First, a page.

Baltimore state prosecutor Marilyn J. Mosby said on May 1st that Freddie Gray’s death was a homicide and his arrest had been illegal.
Freddie Gray, a 25-year-old black man, died in police custody on April 19.
Marilyn Mosby has also announced she filed criminal charges against six Baltimore police officers.
Meanwhile, a lawyer for the Baltimore police officers says they “did nothing wrong”.
Lawyer Michael Davey said the officers “at all times acted reasonably and in accordance with their training”.
Freddie Gray’s death sparked violent protests in Baltimore.
Six officers are charged in Freddie Gray’s death from injuries he suffered while in police custody.
State Attorney Marilyn Mosby says the officers repeatedly failed to get Freddie Gray medical treatment after his arrest.
Officer Caesar Goodson: Was the driver of the van that transported Freddie Gray, and he faces the most serious charges. He repeatedly failed — at least five times — to seatbelt Freddie Gray in the transport vehicle. He faces 2nd-degree depraved heart murder, involuntary manslaughter, 2nd degree negligent assault, manslaughter by vehicle by means of gross negligence, manslaughter by vehicle by means of criminal negligence, misconduct in office for failure to secure prisoner and failure to render aid. All charges carry a potential 30-year sentence.
Caesar Goodson, 45, has been on the force since 1999, and like two others charged in Freddie Gray’s death is black.
Officer William G. Porter: Faces charges of involuntary manslaughter, assault in the 2nd degree, misconduct in office. At one point during the van ride, Caesar Goodson requested help checking on Freddie Gray. William Porter, 25, who joined the force in 2012, responded. Both he and Caesar Goodson checked on Freddie Gray. William Porter, who is black, helped Freddie Gray from the floor to a bench in the van, but neither Goodson nor Porter requested medical attention or put a seatbelt on Gray.
Lieutenant Brian W. Rice: Faces charges of involuntary manslaughter, assault in the 2nd degree, assault in the 2nd degree [second of two similar charges], misconduct in office, false imprisonment.
Brian Rice was on bike patrol when he made eye contact with Freddie Gray on a Baltimore street April 12. Freddie Gray ran, and Brian Rice pursued him. Bike patrol officers Garrett Miller and Edward Nero joined the pursuit.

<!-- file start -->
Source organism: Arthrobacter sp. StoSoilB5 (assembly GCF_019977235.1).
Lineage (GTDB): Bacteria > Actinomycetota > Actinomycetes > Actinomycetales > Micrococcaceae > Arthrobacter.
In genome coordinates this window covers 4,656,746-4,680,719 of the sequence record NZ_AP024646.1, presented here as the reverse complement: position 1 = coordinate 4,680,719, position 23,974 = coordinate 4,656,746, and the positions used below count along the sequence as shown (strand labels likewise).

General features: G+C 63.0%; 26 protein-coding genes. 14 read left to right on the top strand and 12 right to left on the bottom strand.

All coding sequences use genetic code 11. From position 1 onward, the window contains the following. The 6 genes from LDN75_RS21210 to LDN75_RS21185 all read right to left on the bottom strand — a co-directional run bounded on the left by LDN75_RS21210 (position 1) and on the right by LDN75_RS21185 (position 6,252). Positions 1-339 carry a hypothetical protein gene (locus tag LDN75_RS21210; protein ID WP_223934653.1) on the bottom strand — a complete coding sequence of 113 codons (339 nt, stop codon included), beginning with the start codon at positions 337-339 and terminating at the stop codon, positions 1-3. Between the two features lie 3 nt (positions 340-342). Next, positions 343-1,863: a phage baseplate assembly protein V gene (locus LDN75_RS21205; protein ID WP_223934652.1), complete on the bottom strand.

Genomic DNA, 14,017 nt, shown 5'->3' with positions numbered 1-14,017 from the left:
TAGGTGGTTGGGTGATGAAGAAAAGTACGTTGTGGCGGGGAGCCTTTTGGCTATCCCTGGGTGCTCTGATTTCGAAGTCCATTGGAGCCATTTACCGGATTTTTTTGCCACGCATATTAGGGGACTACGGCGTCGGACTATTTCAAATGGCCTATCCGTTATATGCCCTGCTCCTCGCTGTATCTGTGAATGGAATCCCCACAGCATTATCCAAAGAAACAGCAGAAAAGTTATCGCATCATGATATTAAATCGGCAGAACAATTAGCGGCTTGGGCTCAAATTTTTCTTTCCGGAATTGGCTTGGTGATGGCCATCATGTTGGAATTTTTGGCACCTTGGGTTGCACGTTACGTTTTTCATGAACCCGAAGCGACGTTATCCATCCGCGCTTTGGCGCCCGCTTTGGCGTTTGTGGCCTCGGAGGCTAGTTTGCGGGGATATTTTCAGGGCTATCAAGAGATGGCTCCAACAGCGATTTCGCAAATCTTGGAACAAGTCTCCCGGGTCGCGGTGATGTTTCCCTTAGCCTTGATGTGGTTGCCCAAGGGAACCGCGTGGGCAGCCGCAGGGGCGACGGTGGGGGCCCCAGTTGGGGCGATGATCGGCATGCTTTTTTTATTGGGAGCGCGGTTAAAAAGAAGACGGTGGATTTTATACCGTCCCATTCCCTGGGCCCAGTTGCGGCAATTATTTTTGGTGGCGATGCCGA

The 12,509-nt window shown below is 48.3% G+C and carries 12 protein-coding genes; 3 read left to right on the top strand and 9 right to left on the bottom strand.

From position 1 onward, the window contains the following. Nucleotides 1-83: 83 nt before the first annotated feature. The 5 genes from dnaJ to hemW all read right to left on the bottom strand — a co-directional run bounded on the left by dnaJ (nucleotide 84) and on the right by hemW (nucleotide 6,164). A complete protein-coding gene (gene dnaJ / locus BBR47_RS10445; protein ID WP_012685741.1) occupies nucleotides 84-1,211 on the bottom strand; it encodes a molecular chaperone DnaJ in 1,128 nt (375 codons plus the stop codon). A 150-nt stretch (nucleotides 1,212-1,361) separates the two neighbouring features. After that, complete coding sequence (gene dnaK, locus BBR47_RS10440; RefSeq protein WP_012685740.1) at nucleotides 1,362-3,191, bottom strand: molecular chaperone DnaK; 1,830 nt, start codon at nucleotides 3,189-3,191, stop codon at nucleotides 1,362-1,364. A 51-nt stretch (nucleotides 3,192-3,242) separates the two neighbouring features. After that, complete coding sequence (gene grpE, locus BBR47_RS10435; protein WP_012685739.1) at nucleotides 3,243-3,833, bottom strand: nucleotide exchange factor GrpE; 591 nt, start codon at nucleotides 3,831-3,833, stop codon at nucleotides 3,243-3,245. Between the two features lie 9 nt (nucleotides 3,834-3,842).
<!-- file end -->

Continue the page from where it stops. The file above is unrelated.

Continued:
Brian Rice, 41, is the most senior officer to be charged. He joined the police force in 1997 and was promoted to lieutenant in 2011, police said.
Officer Edward M. Nero: Faces charges of assault in the 2nd degree (intentional), assault in the 2nd degree (negligent), misconduct in office, false imprisonment.
Officer Garrett E. Miller: Faces charges of intentional assault in the 2nd degree, assault in the 2nd degree, negligent misconduct in office, false imprisonment.
Freddie Gray surrendered to Garrett Miller, 26, and Edward Nero, 29. Miller and Nero handcuffed Gray and put him on the ground. Gray told the officers that he couldn’t breathe and requested an inhaler. The two officers, both of whom joined the police force in 2012, sat Gray up and found a folded knife clipped to the inside of his pants pocket, a knife that is lawful under Maryland law. Previously, police have said they found a switchblade.
While Freddie Gray was being transported, Garrett Miller, Edward Nero and Brian Rice took him out of the wagon and put flex handcuffs and leg shackles on him. After that stop, they put Freddie Gray back into the van on his stomach without a seatbelt.
Sergeant Alicia D. White: Faces charges of involuntary manslaughter, 2nd degree assault, misconduct in office. She is the second-highest officer charged in the Gray case. She met the van at its stop to pick up the second person.
Alicia White, 30, was responsible for investigating two citizen complaints about Freddie Gray’s arrest. Alicia White, who is black, joined the police in 2010 and was recently made a sergeant in January 2015, police said.